- Avoid close contact with people who are sick. Close contact is considered more than a few minutes within 6 feet of a sick person or direct contact like kissing or sharing utensils.
- Keep children home from daycare, school, activities, or from close contact with other people if your child becomes sick with respiratory symptoms like fever and cough. Be mindful of others in your household as well. Children and teens who are experiencing symptoms of COVID-19 should be tested for COVID-19, even if symptoms are mild.
- Cover coughs or sneezes with a tissue, then throw the tissue in the trash.
- Wash your hands often with soap and water for at least 20 seconds, and if soap and water aren’t available, use an alcohol-based hand sanitizer. A trick to encouraging 20 seconds of handwashing is having your child wash a toy while washing their hands or singing one of their favorite songs. Singing “Happy Birthday” twice, for instance, will indicate when they can stop. You should encourage your child to wash their hands upon entering the house, after using the restroom, and before eating.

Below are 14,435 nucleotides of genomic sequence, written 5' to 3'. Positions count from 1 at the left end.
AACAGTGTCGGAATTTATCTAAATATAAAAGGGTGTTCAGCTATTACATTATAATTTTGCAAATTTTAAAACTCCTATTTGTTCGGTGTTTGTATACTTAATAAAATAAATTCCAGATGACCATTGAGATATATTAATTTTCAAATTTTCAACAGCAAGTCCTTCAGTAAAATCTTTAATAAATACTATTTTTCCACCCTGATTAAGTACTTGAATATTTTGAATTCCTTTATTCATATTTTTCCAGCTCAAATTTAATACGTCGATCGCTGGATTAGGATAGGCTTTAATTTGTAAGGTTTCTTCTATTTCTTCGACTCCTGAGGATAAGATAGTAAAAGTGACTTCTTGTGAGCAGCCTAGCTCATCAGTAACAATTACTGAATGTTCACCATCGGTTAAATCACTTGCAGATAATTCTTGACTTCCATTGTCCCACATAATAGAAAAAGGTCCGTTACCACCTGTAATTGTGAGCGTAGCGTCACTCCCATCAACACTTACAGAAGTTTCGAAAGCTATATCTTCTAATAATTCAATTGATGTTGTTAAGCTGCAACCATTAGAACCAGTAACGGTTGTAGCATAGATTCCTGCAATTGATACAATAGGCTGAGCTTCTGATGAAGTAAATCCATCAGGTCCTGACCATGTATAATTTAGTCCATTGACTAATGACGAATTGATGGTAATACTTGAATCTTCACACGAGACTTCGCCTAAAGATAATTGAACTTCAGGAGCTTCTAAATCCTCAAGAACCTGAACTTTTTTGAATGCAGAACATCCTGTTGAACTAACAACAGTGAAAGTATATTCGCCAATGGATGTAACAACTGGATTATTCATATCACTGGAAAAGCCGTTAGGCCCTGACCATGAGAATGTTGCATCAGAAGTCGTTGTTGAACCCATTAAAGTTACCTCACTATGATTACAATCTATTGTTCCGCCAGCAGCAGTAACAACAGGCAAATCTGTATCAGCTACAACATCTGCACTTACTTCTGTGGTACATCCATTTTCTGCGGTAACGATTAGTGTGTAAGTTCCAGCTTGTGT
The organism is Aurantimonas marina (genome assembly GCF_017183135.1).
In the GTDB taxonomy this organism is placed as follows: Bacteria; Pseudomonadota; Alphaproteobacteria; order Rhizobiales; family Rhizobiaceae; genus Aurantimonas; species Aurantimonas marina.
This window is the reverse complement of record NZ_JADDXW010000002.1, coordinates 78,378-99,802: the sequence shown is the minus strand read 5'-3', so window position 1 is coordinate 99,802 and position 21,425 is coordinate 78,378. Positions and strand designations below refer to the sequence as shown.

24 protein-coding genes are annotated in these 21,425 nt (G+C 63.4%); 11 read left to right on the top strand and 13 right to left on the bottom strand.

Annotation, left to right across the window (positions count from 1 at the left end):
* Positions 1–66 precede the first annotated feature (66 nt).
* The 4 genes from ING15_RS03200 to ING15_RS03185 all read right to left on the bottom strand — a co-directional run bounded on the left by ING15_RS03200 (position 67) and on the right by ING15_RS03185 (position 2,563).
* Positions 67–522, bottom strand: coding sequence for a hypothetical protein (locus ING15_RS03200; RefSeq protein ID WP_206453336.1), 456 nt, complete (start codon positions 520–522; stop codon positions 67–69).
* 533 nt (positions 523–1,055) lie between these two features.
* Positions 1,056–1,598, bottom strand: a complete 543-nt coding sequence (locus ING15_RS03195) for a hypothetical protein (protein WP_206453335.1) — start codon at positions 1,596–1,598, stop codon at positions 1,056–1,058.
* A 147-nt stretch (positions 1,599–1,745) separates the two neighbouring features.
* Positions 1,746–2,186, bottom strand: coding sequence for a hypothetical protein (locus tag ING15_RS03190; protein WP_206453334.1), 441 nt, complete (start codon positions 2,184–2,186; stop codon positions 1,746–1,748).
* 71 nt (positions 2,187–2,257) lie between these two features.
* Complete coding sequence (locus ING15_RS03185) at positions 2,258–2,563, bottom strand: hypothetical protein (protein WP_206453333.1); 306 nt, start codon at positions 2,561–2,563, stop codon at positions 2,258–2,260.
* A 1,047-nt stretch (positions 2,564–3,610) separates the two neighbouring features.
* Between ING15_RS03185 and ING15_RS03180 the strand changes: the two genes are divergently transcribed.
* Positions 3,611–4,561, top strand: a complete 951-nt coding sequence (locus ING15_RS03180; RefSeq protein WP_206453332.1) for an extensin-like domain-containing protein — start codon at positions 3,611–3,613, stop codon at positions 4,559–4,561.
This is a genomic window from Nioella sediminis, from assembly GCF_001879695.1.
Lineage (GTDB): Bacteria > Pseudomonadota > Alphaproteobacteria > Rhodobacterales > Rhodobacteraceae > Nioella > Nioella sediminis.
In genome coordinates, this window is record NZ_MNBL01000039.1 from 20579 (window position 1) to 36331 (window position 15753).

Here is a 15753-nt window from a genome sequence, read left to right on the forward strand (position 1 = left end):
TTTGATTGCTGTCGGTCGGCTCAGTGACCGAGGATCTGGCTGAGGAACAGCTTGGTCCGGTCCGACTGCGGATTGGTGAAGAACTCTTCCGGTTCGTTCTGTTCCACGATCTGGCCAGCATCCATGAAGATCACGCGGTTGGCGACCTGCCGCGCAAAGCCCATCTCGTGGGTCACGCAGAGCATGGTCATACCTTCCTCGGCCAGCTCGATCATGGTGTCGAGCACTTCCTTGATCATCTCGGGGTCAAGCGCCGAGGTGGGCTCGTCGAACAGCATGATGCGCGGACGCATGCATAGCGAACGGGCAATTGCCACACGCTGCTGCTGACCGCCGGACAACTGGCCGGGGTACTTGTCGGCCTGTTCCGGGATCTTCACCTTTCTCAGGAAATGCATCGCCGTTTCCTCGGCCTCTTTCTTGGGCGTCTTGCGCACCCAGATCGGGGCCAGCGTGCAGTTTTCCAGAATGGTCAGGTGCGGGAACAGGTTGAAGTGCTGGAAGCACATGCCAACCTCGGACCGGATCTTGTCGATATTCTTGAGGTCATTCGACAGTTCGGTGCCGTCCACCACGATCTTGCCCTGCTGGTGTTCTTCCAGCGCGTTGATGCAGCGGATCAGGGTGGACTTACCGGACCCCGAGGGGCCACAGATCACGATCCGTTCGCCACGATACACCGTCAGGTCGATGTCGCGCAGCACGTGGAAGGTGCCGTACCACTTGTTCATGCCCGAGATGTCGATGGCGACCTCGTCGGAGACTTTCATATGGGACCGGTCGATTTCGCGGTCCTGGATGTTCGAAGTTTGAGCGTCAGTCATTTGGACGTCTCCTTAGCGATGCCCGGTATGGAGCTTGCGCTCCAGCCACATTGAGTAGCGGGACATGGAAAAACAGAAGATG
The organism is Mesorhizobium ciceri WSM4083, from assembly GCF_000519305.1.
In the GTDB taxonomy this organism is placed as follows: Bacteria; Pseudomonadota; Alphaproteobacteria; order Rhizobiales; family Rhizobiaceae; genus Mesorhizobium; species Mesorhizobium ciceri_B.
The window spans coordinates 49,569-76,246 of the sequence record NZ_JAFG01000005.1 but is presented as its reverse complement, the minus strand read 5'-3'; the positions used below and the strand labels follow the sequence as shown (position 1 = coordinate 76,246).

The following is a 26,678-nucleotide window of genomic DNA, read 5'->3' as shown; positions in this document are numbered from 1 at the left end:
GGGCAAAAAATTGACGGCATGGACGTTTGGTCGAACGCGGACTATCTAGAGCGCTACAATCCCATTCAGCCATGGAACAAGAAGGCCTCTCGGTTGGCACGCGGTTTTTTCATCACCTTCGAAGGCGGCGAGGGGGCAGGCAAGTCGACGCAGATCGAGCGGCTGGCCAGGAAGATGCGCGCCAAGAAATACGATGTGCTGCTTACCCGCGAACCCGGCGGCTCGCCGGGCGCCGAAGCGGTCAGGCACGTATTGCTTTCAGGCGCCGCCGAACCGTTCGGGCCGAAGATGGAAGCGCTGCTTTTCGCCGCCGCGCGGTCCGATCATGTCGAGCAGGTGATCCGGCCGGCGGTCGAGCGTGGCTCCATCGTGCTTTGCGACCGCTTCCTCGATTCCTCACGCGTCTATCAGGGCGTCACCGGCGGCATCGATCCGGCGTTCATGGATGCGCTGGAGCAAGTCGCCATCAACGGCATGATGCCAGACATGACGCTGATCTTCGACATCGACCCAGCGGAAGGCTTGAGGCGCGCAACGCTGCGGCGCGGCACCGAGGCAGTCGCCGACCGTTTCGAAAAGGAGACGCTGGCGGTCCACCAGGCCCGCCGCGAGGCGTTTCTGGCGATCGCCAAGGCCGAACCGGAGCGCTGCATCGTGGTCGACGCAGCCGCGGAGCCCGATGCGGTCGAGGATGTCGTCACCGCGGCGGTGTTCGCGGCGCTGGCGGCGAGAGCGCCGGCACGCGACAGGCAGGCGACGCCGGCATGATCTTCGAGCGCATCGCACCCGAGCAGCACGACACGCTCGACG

- Avoid touching eyes, nose, and mouth with unwashed hands and encourage your child to do the same.
- Clean and disinfect frequently touched toys and surfaces with a householder cleaner daily. This includes tables, doorknobs, light switches, remotes, handles, desks, toilets, phones, and tablets.
Should my child wear a mask?